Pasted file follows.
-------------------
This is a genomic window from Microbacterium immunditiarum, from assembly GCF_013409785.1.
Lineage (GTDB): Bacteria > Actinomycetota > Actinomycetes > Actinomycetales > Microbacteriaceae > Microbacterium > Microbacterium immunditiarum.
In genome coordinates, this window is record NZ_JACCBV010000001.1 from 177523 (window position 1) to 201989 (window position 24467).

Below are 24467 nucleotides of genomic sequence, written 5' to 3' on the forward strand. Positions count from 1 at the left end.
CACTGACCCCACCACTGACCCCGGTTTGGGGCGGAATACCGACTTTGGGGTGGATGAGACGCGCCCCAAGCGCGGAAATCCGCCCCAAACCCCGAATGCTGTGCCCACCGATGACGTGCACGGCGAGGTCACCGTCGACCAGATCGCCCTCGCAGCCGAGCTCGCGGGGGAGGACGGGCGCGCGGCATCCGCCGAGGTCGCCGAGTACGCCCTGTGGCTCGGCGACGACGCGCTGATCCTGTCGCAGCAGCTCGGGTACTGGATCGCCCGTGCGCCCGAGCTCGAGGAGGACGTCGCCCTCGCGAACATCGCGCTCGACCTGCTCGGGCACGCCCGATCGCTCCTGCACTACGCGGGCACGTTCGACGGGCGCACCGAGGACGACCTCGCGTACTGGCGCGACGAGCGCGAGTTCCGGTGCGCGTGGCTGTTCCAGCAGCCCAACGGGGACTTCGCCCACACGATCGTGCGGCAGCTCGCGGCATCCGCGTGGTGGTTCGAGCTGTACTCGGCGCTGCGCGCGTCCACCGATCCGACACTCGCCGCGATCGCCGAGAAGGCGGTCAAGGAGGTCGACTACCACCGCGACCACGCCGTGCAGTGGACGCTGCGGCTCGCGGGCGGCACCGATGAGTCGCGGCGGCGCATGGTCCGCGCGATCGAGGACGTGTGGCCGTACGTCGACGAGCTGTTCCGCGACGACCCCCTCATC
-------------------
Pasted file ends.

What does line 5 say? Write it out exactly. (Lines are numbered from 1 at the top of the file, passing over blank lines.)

CACTGACCCCACCACTGACCCCGGTTTGGGGCGGAATACCGACTTTGGGGTGGATGAGACGCGCCCCAAGCGCGGAAATCCGCCCCAAACCCCGAATGCTGTGCCCACCGATGACGTGCACGGCGAGGTCACCGTCGACCAGATCGCCCTCGCAGCCGAGCTCGCGGGGGAGGACGGGCGCGCGGCATCCGCCGAGGTCGCCGAGTACGCCCTGTGGCTCGGCGACGACGCGCTGATCCTGTCGCAGCAGCTCGGGTACTGGATCGCCCGTGCGCCCGAGCTCGAGGAGGACGTCGCCCTCGCGAACATCGCGCTCGACCTGCTCGGGCACGCCCGATCGCTCCTGCACTACGCGGGCACGTTCGACGGGCGCACCGAGGACGACCTCGCGTACTGGCGCGACGAGCGCGAGTTCCGGTGCGCGTGGCTGTTCCAGCAGCCCAACGGGGACTTCGCCCACACGATCGTGCGGCAGCTCGCGGCATCCGCGTGGTGGTTCGAGCTGTACTCGGCGCTGCGCGCGTCCACCGATCCGACACTCGCCGCGATCGCCGAGAAGGCGGTCAAGGAGGTCGACTACCACCGCGACCACGCCGTGCAGTGGACGCTGCGGCTCGCGGGCGGCACCGATGAGTCGCGGCGGCGCATGGTCCGCGCGATCGAGGACGTGTGGCCGTACGTCGACGAGCTGTTCCGCGACGACCCCCTCATC